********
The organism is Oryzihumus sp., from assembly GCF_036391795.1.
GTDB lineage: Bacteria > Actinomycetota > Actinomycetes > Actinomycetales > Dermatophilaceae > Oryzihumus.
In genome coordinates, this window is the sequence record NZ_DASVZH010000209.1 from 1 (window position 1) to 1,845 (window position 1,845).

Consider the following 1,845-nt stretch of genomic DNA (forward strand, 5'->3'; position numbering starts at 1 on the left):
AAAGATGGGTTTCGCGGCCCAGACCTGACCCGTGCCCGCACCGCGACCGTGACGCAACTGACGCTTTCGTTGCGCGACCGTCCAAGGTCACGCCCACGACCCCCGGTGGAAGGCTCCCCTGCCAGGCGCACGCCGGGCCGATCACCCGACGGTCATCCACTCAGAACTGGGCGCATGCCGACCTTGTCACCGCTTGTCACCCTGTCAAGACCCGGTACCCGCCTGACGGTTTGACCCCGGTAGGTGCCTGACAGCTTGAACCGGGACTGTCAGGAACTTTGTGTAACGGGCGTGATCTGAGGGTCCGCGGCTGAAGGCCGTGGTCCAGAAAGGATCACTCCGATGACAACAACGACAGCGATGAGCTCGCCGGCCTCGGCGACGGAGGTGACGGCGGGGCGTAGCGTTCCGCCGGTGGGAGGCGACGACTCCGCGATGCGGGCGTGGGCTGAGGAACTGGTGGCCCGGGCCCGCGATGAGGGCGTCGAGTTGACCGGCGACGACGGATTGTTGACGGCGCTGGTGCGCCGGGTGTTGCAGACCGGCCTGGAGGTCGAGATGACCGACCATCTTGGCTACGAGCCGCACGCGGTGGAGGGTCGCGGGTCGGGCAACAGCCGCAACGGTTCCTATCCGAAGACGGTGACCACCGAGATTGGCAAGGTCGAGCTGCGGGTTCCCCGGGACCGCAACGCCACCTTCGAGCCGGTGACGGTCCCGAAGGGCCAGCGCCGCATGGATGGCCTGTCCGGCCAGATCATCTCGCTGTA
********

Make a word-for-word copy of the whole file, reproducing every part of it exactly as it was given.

The organism is Oryzihumus sp., from assembly GCF_036391795.1.
GTDB lineage: Bacteria > Actinomycetota > Actinomycetes > Actinomycetales > Dermatophilaceae > Oryzihumus.
In genome coordinates, this window is the sequence record NZ_DASVZH010000209.1 from 1 (window position 1) to 1,845 (window position 1,845).

Consider the following 1,845-nt stretch of genomic DNA (forward strand, 5'->3'; position numbering starts at 1 on the left):
AAAGATGGGTTTCGCGGCCCAGACCTGACCCGTGCCCGCACCGCGACCGTGACGCAACTGACGCTTTCGTTGCGCGACCGTCCAAGGTCACGCCCACGACCCCCGGTGGAAGGCTCCCCTGCCAGGCGCACGCCGGGCCGATCACCCGACGGTCATCCACTCAGAACTGGGCGCATGCCGACCTTGTCACCGCTTGTCACCCTGTCAAGACCCGGTACCCGCCTGACGGTTTGACCCCGGTAGGTGCCTGACAGCTTGAACCGGGACTGTCAGGAACTTTGTGTAACGGGCGTGATCTGAGGGTCCGCGGCTGAAGGCCGTGGTCCAGAAAGGATCACTCCGATGACAACAACGACAGCGATGAGCTCGCCGGCCTCGGCGACGGAGGTGACGGCGGGGCGTAGCGTTCCGCCGGTGGGAGGCGACGACTCCGCGATGCGGGCGTGGGCTGAGGAACTGGTGGCCCGGGCCCGCGATGAGGGCGTCGAGTTGACCGGCGACGACGGATTGTTGACGGCGCTGGTGCGCCGGGTGTTGCAGACCGGCCTGGAGGTCGAGATGACCGACCATCTTGGCTACGAGCCGCACGCGGTGGAGGGTCGCGGGTCGGGCAACAGCCGCAACGGTTCCTATCCGAAGACGGTGACCACCGAGATTGGCAAGGTCGAGCTGCGGGTTCCCCGGGACCGCAACGCCACCTTCGAGCCGGTGACGGTCCCGAAGGGCCAGCGCCGCATGGATGGCCTGTCCGGCCAGATCATCTCGCTGTA